Heard on the Hill: Jackson Lee Wants Face Time
No one puts Rep. Sheila Jackson Lee in the corner. Apparently not content with her third-row seat at a White House event on Wednesday, the Texas Democrat pushed her way through a crowd to score a face-to-face meeting with President Barack Obama.
[IMGCAP(1)]Jackson Lee was among the Members of Congress and others in the audience at the Rose Garden for remarks by Obama and Haitian President Rene Preval. But a witness says that as soon as the speeches were over and Obama came down from the podium to greet guests in the front row, Jackson Lee quickly hustled her way through the throng.
No other members of the audience, which included earthquake relief workers, search-and-rescue teams that helped in the aftermath of the quake and Haitian-American community leaders, made as bold an effort to score face time with the prez as the brash Congresswoman did, our witness says.
Jackson Lee is no shrinking violet. In a routine similar to the move that she pulled Wednesday in the Rose Garden, she is known to carefully stake out prime (i.e., camera-friendly) seating for the State of the Union address, so that she can get a (televised) moment with the president, and her floor speeches are legendary in Washington for their frequency, if not their riveting content.
Jackson Lee does seem to share at least one quality with the president with whom she so clearly wants to snag face time: audacity.
Good Sports. Herschel Walker has some advice for Members of Congress: Get moving.
The Heisman Trophy winner and former National Football League star (who recently entered the mixed martial arts circuit) joined dozens of athletes on Capitol Hill on Wednesday on behalf of the Sporting Goods Manufacturers Association, lobbying for legislation promoting physical fitness. And Walker told HOH that Members themselves can find easy ways to get active by taking advantage of Capitol Hill.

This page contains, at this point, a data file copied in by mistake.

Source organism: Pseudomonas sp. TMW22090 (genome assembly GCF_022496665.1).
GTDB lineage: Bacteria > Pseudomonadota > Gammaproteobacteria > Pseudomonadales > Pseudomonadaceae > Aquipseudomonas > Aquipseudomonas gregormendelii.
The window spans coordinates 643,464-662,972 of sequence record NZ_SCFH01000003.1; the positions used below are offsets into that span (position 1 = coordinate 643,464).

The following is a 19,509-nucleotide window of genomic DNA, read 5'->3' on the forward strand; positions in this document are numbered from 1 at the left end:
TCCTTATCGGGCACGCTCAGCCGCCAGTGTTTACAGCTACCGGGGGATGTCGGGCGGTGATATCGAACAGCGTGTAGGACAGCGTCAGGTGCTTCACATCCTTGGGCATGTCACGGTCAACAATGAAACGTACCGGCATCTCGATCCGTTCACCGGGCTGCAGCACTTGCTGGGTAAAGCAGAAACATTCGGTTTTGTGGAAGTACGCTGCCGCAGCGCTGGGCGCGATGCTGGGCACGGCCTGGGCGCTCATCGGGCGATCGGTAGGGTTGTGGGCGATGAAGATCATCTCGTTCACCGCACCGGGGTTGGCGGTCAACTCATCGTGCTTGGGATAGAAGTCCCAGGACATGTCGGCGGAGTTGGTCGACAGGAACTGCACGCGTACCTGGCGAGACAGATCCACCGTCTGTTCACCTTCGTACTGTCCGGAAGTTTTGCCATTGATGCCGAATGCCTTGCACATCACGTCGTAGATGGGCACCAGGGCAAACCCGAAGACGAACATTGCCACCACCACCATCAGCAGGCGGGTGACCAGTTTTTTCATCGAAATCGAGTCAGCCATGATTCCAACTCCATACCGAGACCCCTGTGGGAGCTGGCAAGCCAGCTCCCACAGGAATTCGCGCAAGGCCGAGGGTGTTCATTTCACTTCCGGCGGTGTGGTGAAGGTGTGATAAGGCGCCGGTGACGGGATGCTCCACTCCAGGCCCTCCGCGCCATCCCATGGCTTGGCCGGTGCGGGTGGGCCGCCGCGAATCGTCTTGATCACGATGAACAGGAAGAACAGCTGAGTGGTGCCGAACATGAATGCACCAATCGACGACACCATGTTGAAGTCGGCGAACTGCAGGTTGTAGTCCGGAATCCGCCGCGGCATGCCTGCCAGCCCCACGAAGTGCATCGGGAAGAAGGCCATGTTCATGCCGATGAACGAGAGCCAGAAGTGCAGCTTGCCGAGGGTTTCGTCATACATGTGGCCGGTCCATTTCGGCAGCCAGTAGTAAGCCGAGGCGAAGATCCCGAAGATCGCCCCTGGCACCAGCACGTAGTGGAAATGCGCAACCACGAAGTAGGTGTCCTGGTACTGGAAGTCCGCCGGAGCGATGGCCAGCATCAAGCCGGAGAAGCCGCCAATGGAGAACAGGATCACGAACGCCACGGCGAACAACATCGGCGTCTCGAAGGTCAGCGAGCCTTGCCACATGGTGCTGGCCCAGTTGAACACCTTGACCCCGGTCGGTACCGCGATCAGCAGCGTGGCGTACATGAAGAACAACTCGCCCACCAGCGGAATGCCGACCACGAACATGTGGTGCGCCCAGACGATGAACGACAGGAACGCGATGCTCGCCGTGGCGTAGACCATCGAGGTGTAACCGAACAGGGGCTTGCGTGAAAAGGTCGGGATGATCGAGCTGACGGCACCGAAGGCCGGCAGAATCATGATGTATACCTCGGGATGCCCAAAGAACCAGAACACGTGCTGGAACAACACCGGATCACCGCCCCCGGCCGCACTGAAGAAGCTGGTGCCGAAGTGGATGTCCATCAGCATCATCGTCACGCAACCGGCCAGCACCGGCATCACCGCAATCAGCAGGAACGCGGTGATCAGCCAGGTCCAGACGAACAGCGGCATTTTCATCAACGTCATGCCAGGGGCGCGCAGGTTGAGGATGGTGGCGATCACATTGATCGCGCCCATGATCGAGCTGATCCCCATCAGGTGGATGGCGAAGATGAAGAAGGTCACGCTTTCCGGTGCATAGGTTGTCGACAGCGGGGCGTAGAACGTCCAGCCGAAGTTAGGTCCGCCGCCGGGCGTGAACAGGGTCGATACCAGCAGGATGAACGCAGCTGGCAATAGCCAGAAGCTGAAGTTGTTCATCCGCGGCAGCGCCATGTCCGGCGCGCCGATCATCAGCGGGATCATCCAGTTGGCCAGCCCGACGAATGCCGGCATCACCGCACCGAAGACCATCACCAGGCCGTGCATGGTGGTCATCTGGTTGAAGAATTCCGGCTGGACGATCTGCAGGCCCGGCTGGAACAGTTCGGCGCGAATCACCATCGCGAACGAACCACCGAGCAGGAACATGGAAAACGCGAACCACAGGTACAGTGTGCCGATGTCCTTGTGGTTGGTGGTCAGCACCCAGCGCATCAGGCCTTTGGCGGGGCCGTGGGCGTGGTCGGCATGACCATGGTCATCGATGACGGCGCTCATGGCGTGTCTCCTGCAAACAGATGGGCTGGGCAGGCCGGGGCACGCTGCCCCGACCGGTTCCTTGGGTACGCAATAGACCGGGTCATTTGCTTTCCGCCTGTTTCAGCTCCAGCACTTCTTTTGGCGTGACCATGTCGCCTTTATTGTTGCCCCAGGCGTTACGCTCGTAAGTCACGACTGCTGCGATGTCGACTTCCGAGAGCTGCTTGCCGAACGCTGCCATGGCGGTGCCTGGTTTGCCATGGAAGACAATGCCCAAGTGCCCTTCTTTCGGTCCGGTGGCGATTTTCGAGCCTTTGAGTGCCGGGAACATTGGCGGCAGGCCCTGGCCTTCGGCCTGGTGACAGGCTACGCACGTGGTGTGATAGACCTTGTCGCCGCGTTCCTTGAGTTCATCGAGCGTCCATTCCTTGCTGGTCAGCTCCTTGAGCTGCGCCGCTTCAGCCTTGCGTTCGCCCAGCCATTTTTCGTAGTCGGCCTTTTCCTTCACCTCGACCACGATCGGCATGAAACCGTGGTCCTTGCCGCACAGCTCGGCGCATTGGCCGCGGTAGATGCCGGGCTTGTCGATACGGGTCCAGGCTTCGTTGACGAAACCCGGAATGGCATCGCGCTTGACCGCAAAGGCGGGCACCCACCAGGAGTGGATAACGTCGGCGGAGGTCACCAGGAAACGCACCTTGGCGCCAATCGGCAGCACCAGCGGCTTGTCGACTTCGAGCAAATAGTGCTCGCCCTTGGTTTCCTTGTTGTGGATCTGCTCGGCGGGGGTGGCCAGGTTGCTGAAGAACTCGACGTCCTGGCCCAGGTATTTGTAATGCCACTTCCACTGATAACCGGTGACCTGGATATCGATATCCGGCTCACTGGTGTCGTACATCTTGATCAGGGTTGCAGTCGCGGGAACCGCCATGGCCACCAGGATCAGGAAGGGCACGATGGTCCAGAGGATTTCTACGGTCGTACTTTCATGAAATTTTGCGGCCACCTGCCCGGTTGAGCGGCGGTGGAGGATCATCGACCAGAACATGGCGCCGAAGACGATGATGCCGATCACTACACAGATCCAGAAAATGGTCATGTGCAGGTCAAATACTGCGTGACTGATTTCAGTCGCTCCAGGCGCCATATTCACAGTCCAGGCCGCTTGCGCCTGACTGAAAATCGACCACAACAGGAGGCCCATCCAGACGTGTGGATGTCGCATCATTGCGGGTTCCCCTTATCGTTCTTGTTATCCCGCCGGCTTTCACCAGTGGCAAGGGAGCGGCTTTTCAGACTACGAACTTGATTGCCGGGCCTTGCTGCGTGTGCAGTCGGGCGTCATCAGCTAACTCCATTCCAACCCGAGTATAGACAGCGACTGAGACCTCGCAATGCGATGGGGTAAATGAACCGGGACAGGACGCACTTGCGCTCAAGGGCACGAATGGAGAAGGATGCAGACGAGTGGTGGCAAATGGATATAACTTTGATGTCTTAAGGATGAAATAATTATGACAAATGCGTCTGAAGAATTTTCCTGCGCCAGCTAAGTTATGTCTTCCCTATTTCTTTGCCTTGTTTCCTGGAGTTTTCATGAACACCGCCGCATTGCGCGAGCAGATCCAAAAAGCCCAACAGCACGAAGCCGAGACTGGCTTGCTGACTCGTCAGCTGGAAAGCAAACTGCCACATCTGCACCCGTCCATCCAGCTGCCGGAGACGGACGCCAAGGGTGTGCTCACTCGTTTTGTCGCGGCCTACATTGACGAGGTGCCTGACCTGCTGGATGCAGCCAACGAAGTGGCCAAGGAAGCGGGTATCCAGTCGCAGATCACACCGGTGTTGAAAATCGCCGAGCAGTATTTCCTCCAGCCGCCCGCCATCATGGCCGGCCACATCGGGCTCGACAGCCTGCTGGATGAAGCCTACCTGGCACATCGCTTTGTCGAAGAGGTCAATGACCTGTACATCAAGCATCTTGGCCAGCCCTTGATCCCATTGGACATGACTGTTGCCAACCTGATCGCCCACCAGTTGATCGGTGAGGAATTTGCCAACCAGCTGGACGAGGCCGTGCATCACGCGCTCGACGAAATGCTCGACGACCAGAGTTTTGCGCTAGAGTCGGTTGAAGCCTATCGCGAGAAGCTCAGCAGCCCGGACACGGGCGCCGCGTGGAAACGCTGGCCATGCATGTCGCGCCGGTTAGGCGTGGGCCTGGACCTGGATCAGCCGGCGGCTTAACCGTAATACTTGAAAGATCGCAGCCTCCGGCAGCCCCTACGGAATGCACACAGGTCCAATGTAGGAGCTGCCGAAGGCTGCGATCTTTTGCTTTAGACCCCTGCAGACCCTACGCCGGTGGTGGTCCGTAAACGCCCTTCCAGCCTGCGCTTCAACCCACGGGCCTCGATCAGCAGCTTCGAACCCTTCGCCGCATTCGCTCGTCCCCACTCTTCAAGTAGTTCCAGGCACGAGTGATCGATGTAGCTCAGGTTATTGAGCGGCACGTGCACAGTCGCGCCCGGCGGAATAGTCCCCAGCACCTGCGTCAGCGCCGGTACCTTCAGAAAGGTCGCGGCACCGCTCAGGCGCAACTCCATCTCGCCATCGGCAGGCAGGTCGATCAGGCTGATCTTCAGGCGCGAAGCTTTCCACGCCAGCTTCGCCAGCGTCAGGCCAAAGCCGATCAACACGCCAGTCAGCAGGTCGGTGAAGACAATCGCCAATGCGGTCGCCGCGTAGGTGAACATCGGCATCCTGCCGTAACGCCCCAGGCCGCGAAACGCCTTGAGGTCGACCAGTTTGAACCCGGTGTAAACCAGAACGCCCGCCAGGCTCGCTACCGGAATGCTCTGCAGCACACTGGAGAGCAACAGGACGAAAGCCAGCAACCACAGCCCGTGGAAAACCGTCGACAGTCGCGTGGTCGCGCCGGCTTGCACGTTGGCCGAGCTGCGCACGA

“They have one of the best places to stay in shape,” Walker said. “Don’t take the elevators; take the stairs. Do the walking … use what you have.”
HOH caught up with Walker during his visit with Rep. John Lewis (D-Ga.), who showed the football star photos from his younger days in the civil rights movement. Lewis also showed off a gift that he received with his picture on a Wheaties box — leading Walker to point out that despite his 15 years in football, he never graced the front of the famed cereal box.
Other athletes visiting Capitol Hill included another legendary NFLer and Heisman winner, Tim Brown, who received the association’s lifetime achievement award at a reception Tuesday night. Golfer Annika Sorenstam, baseballer Tom Candiotti, softballer Jennie Finch, Heisman Trophy winner Troy Smith and former Ultimate Fighting champion Matt Hughes also were among those who joined the lobbying effort.
Senate Spouse Sighting. Senate wife Cindy McCain made a rare appearance on Capitol Hill on Wednesday, stopping by the Russell Senate Office Building rotunda to help promote an exhibit featuring photos of her recent humanitarian trip to Africa.
McCain lives full time in Arizona — although she joked that she spends “most of my time keeping up with my kids” — but she came to Washington to promote the exhibit, titled “Women Who Go Beyond: Success Stories from Africa.”